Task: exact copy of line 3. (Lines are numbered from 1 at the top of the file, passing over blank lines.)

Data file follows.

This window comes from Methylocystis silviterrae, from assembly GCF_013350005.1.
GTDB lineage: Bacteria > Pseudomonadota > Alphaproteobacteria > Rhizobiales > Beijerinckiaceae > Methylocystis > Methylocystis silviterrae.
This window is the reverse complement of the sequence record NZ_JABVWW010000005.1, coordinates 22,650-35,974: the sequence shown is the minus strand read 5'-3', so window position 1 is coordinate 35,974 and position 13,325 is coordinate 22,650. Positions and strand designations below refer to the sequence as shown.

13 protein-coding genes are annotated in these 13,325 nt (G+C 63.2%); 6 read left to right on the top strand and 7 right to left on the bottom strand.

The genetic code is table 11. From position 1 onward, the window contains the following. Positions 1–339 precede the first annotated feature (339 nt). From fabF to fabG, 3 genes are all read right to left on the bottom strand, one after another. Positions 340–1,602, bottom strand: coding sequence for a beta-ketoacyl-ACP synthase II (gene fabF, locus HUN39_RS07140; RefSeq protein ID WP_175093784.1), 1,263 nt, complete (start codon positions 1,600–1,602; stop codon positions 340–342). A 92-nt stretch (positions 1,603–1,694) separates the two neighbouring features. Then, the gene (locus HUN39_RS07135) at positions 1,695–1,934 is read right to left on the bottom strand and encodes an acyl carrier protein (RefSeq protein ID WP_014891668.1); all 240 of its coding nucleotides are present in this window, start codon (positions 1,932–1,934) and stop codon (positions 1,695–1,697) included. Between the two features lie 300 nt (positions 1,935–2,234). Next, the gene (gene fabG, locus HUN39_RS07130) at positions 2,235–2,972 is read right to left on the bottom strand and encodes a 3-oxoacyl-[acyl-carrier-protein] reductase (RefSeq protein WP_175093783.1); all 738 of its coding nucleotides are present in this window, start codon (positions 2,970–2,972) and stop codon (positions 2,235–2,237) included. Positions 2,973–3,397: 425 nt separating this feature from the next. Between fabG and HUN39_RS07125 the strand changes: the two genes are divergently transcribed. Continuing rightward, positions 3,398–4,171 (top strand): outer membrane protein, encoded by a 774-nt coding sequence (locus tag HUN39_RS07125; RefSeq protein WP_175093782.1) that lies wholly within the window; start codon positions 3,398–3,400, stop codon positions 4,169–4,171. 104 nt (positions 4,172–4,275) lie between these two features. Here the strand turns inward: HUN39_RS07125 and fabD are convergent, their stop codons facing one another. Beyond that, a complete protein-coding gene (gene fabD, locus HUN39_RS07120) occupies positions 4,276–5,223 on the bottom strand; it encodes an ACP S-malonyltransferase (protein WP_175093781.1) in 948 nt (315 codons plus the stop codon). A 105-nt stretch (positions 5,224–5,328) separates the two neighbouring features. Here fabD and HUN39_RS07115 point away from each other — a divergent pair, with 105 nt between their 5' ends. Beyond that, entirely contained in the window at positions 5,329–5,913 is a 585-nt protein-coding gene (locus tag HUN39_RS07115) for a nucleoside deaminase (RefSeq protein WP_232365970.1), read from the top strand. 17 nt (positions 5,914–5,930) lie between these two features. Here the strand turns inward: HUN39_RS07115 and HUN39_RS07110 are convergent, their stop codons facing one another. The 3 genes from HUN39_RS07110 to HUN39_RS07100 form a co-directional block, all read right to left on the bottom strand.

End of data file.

This window is the reverse complement of the sequence record NZ_JABVWW010000005.1, coordinates 22,650-35,974: the sequence shown is the minus strand read 5'-3', so window position 1 is coordinate 35,974 and position 13,325 is coordinate 22,650. Positions and strand designations below refer to the sequence as shown.